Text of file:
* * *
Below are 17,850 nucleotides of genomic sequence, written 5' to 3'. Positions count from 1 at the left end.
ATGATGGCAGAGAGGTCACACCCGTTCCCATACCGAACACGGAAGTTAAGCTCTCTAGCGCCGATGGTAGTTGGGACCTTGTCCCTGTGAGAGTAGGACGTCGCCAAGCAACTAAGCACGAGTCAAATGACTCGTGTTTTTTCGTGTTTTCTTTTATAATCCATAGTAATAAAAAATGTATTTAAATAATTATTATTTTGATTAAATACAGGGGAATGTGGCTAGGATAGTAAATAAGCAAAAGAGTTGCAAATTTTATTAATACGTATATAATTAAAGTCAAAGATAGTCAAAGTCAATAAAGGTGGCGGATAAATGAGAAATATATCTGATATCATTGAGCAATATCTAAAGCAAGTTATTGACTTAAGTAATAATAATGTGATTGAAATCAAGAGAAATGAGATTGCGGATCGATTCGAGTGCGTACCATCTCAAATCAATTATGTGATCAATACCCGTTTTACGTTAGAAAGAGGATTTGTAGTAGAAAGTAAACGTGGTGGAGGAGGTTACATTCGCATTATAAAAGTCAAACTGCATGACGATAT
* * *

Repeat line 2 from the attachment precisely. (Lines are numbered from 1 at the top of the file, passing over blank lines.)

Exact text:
ATGATGGCAGAGAGGTCACACCCGTTCCCATACCGAACACGGAAGTTAAGCTCTCTAGCGCCGATGGTAGTTGGGACCTTGTCCCTGTGAGAGTAGGACGTCGCCAAGCAACTAAGCACGAGTCAAATGACTCGTGTTTTTTCGTGTTTTCTTTTATAATCCATAGTAATAAAAAATGTATTTAAATAATTATTATTTTGATTAAATACAGGGGAATGTGGCTAGGATAGTAAATAAGCAAAAGAGTTGCAAATTTTATTAATACGTATATAATTAAAGTCAAAGATAGTCAAAGTCAATAAAGGTGGCGGATAAATGAGAAATATATCTGATATCATTGAGCAATATCTAAAGCAAGTTATTGACTTAAGTAATAATAATGTGATTGAAATCAAGAGAAATGAGATTGCGGATCGATTCGAGTGCGTACCATCTCAAATCAATTATGTGATCAATACCCGTTTTACGTTAGAAAGAGGATTTGTAGTAGAAAGTAAACGTGGTGGAGGAGGTTACATTCGCATTATAAAAGTCAAACTGCATGACGATAT